23rd February 2021
Karl Anders and Louise Power, Walker Morris’ Housing and Banking Litigation specialists, explain The UK Government’s recent announcement that legislation to significantly reform leasehold property ownership is on the horizon. In particular, in this ‘thought leadership’ piece, Karl and Louise consider potential impacts for mortgage lenders, landlords, portfolio investors and all those operating within the ‘living’ sector.
Walker Morris has reported previously on the genesis of the push for leasehold reform .
In short, while leasehold is generally the appropriate form of land ownership for properties within communal buildings and estates, a trend had emerged for new-build houses to be sold as leasehold properties. The reason was commercially motivated. Developers would sell the leasehold title to the house owner and then make a further financial return by selling the freehold title to a third party – often an investor owning a portfolio of such properties. Some homeowners discovered that their lease provided for (initially very low) ground rents to increase at a significant and unexpected rate, with the consequence of tying them into leases which were becoming unaffordable and rendering the properties unmortgageable/unsaleable. Whilst the statutory option to extend a lease and to convert the rent payable to a peppercorn, has been available to owners of leasehold houses and flats for some time, it has been perceived to be a costly and complex option. Recent years have also revealed a further, no doubt unintended, consequence of onerous ground rent clauses: the assured shorthold tenancy ‘trap’ . This backdrop has resulted in wide-scale leasehold reform being high on the Government’s political agenda.
In a headline-grabbing announcement on 7 January 2021, the Housing Secretary confirmed that the first step in the reforming legislation – setting future ground rents to zero – will be brought forward in the upcoming session of Parliament. The announcement also covers other proposals (as to which, see below). However, with no draft bill having been published, and with no reference to the detail of the legislation, it is not yet possible to provide any concrete information or advice. There is also currently no indication as to actually when any legislation will come into force. In all likelihood, it will not be until late 2022 at the earliest.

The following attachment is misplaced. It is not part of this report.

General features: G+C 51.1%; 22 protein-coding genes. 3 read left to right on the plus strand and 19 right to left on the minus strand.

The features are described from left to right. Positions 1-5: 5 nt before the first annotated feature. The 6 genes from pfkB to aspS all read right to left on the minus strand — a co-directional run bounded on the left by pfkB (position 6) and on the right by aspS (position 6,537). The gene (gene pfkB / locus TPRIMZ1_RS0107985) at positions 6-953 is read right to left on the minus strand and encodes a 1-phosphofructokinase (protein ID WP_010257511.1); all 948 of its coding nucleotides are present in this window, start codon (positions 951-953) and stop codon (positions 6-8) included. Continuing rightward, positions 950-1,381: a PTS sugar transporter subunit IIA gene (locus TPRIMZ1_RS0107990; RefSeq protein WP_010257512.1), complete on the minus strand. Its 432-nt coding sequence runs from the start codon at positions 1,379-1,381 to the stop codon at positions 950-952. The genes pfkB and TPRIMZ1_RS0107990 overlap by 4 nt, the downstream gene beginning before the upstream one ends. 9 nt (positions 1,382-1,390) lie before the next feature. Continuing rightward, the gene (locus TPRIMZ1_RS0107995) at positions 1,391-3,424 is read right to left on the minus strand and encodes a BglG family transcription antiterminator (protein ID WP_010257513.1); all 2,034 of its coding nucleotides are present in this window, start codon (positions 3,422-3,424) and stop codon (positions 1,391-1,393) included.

In an attempt to get behind the headlines, however, this article summarises our understanding of the Government’s various proposals so far, and seeks to highlight potential impacts for lenders, investors and others across the ‘living’ spectrum.
Key proposals for reform announced by the UK Government on 7 January 2021 include:
Further changes, in particular in relation to the promotion of commonhold  as an alternative form of property ownership, are likely to be announced in due course.
The Government’s proposals are likely to be popular with house, flat and retirement property leaseholders (albeit some of the ultimate benefits for homeowners may not, in reality, amount to all that the headlines would suggest – see below). But what are the potential implications for other key stakeholders in the living sector (such as lenders, landlords, portfolio investors and developers)?
Leasehold reform is a hugely ambitious and wide-ranging aspiration, and the UK Government’s recent announcement is simply the first step towards the implementation of yet-to-be-drafted legislation to make reform a reality. It is likely to be some time before the legislation takes effect or indeed before the content of it is crystallised, due to the inevitable parliamentary debate it will attract.
As the Government’s plans in relation to leasehold reform are revealed and refined over time, Walker Morris will continue to monitor and report on developments. If you would like any further advice or assistance in the meantime, in relation to any aspect of the proposals, the potential impact on your business or on policies and procedures, please do not hesitate to contact Karl or Louise.
 See, in particular, Leasehold issues for lenders; Law Commission lays foundations for leasehold reform; Consultation on leasehold enfranchisement reform; Leasehold reform on a ground breaking scale; Consultation on commonhold; Commission proposals on calculating enfranchisement premiums
 Escalating ground rents bring more residential leases within the definition of an assured shorthold tenancy. As a result, more leases become vulnerable to forfeiture via the mandatory ‘arrears’ ground for possession under the Housing Act 1988, regardless of the impact on the leaseholder or mortgage lender
 Currently, leaseholders of houses can extend just once for 50 years with a [potentially escalating] ground rent and leaseholders of flats can extend multiple times for 90 years with a nil/peppercorn ground rent
 Existing costs to the leaseholder often include marriage value. Marriage value is the difference between the higher value of the property if it was in single ownership and the lower value of the property when it is owned separately by both a landlord and a leaseholder
 Commonhold combines freehold ownership of individual units with ownership of common parts through a commonhold association (CA). The CA is funded by each of the freeholders and controls the management of shared parts in accordance with a statement agreed between them
 (if new legislation allows them to do this, whether as a mortgagee in possession per se, via a Power of Attorney in the mortgage conditions, or via any appointed Law of Property Act Receiver)